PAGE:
Against Perennial Philosophy
Editor's Note: In this essay, Jason Reza Jorjani makes a convincing case against perennial philosophy, which tends to promote a static, anti-philosophical approach to truth.
If the New Right is to become the intellectual and spiritual vanguard of the Indo-European world, we archeo-futurists must recognize that the very idea of Sophia Perennis – which can be traced to Medieval Iran – is fundamentally anti-philosophical, and that the likes of Evola and Guenon were terribly wrong to legitimate Islam.
Recently the think tank of the Iranian Renaissance organization to which I belong asked me to give a presentation on whether, or to what extent, anything worthy of the name “Philosophy” transpired in Iran during the so-called ‘Islamic Golden Age.’ Although talks within the think tank are usually confidential and despite the particularly controversial content of this presentation, originally entitled “Where is the Iranian Hegel?”, the moderator of our sessions apparently considered it so educational that the decision was made to post it publicly. Since the cat is more or less out of the bag on this, I see no harm in sharing with you a heavily redacted portion of this presentation that has profound significance for the ideological structure of the New Right movement.
You see, in the course of preparing for this presentation, something that I had long suspected came into crystal clear focus for me: “Perennial Philosophy” is not Philosophy at all. In fact, it is fundamentally anti-philosophical. In particular, the attempt on the part of traditionalist thinkers such as Julius Evola and René Guénon to claim that there is an Islamic Philosophy that is one expression of the Sophia Perennis is neither historically grounded nor conceptually sound. To the extent that there was ever anything approaching Philosophy within an Islamic context, its epicenter would have been Greater Iran. Although principle texts were forcibly written in Arabic, under the dominion of the Caliphate, nearly all of the thinkers of this so-called ‘Golden Age’ were Persians – in other words, ethnic Aryans. What becomes clear when you take a closer look at this period is the extent to which the Islamic conquest straightjacketed the once promising Indo-European genius of Iran.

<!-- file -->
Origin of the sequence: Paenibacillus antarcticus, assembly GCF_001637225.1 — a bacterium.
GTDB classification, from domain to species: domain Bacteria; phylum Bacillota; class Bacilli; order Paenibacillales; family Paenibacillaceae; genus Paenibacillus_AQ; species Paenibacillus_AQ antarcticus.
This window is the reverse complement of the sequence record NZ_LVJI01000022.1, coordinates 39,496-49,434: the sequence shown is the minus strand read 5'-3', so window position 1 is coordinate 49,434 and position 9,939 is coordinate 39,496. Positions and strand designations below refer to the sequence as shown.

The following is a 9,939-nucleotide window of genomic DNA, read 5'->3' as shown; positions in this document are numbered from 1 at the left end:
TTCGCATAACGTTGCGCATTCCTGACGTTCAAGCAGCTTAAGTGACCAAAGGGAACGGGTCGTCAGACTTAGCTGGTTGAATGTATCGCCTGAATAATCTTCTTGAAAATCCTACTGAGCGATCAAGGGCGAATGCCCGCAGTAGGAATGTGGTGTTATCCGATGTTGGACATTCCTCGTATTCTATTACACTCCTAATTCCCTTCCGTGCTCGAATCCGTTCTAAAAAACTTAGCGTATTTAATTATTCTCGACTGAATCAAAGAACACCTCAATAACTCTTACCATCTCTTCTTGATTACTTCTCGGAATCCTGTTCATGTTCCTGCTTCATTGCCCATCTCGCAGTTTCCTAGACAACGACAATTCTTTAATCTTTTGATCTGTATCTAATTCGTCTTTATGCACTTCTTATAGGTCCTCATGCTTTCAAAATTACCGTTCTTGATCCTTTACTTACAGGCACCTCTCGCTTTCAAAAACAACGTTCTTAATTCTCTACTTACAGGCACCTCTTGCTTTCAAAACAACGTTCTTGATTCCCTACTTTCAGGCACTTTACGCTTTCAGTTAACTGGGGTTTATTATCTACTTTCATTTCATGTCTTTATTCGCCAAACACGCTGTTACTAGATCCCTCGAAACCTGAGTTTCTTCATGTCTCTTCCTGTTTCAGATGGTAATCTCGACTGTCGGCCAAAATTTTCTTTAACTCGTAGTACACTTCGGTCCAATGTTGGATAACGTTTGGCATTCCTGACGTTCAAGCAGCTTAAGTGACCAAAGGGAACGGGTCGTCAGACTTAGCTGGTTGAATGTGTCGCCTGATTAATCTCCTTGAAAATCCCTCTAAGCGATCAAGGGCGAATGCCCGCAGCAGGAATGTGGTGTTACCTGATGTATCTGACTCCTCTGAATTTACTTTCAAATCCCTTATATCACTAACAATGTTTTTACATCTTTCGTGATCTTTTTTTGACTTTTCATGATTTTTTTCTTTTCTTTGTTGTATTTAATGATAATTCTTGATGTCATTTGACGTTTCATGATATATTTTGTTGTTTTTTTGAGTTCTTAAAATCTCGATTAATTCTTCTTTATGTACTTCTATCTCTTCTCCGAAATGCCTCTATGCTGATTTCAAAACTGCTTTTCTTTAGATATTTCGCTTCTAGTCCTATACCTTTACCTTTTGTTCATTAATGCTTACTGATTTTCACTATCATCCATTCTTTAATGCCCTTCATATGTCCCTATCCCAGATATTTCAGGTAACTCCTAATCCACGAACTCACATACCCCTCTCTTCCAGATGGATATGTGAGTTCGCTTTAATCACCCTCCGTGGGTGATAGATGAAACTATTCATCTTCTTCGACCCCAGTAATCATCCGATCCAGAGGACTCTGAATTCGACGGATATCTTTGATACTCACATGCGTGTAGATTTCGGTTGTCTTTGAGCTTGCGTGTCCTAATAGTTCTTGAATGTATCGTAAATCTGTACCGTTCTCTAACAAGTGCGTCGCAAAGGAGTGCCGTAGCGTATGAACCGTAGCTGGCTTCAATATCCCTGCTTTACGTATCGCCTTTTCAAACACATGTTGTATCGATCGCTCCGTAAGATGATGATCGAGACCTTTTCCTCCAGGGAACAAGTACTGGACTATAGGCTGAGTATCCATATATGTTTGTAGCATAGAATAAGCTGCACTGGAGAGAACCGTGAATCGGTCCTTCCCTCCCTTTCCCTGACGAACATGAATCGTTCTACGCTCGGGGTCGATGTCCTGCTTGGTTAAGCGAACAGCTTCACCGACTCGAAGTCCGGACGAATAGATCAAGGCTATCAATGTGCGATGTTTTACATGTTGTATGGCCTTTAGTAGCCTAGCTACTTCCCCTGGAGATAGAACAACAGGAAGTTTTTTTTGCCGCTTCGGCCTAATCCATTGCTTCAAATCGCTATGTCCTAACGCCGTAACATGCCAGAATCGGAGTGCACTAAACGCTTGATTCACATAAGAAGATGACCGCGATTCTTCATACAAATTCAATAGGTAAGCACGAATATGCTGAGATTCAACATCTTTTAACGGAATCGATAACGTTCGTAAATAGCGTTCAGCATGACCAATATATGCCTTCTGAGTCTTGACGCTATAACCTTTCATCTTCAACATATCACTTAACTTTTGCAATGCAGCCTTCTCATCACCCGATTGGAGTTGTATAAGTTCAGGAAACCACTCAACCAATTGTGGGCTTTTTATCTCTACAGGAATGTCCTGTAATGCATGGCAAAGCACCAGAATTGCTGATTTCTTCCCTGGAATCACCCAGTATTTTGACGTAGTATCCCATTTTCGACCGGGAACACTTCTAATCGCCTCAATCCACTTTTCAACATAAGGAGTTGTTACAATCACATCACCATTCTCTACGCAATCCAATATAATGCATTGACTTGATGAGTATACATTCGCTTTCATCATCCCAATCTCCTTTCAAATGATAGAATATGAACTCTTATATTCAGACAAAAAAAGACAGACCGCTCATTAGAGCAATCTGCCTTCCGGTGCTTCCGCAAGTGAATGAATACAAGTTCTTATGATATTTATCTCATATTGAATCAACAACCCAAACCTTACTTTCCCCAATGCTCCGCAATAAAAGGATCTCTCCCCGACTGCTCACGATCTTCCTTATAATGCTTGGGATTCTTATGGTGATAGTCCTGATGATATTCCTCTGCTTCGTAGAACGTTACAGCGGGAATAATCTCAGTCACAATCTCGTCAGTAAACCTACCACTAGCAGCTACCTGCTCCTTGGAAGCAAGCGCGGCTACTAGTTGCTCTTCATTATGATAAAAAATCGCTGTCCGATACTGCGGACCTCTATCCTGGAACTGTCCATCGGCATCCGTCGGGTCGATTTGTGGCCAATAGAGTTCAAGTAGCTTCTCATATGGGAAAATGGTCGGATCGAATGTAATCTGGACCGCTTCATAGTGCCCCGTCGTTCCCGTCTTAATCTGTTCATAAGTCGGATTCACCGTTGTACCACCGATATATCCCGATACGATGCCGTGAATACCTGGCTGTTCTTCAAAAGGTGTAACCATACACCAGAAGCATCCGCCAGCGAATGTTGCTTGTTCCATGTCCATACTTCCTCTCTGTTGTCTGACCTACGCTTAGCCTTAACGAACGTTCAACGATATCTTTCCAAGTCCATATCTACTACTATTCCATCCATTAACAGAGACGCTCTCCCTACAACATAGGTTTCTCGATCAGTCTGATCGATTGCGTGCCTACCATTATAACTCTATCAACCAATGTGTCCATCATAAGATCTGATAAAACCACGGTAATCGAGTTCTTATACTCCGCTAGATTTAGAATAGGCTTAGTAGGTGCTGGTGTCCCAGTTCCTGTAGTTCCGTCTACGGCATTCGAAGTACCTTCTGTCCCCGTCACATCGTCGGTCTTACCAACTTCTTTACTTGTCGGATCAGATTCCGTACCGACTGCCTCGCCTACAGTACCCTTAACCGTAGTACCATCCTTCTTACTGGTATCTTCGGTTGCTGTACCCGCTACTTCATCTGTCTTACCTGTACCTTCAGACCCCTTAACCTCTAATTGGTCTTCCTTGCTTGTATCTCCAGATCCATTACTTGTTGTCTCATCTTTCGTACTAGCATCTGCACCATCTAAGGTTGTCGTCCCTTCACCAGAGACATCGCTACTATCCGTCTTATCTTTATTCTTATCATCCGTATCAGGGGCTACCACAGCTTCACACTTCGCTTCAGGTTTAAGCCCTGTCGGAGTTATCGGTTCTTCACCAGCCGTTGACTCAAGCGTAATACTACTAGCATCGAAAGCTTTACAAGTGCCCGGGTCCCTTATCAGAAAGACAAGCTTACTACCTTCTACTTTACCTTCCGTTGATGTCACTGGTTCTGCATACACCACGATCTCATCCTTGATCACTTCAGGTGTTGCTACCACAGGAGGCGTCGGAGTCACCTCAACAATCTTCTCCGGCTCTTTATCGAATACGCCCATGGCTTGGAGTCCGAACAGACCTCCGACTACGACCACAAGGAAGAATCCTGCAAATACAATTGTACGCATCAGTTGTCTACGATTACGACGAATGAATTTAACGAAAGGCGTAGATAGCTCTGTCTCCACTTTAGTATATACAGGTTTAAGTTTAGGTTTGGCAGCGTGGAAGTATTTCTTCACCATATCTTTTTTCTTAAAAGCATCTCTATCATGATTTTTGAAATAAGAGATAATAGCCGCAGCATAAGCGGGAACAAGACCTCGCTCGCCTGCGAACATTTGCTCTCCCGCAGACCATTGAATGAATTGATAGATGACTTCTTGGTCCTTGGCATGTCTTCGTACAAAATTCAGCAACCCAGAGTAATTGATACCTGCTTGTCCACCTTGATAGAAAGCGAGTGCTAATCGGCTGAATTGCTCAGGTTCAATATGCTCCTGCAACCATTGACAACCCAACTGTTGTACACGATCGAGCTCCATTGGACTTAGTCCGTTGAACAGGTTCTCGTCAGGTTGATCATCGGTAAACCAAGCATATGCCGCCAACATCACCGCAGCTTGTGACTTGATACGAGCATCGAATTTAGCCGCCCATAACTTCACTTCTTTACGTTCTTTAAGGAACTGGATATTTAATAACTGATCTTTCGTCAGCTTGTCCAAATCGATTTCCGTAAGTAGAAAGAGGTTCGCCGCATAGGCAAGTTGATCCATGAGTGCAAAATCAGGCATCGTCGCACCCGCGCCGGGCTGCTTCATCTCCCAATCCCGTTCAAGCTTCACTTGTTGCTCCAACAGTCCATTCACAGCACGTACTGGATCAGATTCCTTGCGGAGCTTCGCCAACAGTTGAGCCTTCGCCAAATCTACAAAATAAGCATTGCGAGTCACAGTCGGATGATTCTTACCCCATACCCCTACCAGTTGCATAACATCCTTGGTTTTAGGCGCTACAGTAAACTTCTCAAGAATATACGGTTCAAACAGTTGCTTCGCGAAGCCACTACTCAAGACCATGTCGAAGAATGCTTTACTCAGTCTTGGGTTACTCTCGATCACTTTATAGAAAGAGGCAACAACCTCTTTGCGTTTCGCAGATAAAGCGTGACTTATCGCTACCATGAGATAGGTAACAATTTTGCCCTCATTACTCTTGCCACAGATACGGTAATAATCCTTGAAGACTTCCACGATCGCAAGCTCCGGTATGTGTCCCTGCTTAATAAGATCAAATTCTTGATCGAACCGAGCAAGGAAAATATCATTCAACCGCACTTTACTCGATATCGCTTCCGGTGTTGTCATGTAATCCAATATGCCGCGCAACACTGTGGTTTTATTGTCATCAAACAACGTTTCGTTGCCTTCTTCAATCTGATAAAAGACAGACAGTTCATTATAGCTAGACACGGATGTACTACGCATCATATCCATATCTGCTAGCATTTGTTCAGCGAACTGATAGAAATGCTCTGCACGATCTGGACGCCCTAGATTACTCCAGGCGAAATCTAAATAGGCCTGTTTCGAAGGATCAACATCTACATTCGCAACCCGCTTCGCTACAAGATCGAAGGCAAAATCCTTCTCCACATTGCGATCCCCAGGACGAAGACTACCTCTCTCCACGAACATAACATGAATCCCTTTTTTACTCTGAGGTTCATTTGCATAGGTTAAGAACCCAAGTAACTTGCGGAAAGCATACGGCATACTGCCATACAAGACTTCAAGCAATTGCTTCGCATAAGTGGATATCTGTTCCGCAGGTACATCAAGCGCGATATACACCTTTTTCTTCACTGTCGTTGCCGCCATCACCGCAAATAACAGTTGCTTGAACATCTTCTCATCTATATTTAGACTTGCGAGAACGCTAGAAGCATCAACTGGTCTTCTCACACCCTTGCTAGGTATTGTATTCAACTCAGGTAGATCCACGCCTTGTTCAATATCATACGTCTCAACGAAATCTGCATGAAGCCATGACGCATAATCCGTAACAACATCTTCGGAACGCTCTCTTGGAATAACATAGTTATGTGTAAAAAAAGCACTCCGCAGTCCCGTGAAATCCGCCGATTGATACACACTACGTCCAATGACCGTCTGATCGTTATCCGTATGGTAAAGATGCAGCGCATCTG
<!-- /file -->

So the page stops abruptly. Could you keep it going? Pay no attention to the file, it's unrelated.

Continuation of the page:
Although Christianity was overall destructive of European civilization, and cause for a major retardation of European science and culture, there are two major structural factors that make Christianity different from Islam in a way that allowed for a kind of Reformation that created the atmosphere where a Hegel and Nietzsche were possible, a kind of Reformation that did not and cannot ever take place in Islam.
First, there is the internal incoherence of the Gospels and their incompatibility with key parts of the Old Testament. These books were written over the course of hundreds of years by tens of different authors, and the resulting contradictions in turn required an even larger group of people to constantly engage in different interpretations of the scripture in an effort to make some sense out of it. This makes Christianity much more flexible than Islam, the scripture of which was composed by only one man, is relatively more internally consistent, and claims not to be amenable to any change whatsoever.
Second, this man, namely Muhammad, was also the founder of a political state and the Quran is in essence a legal constitution. By comparison, in the Gospels we see an emphasis on the separation of Church and State as well as the rejection of the use of force to propagate the message of Christ. Of course, in actual fact many Christians did subsequently use force to spread their faith, but at least those in the Reformation who insisted on personal conscience had both Christ’s pacifism and his secularism to lean on in order to oppose the politics of the Catholic Church.
The fact that Islamic scripture is relatively internally consistent, at least with respect to law, that it is repeatedly and explicitly made clear nothing in the Quran can change, that the Quran establishes a form of government and renders separation of religion from state impossible, that the Quran justifies Jihad and that Muhammad himself used force to spread the religion – all of these factors make a Reformation of the kind that took place in Europe impossible within a Muslim country.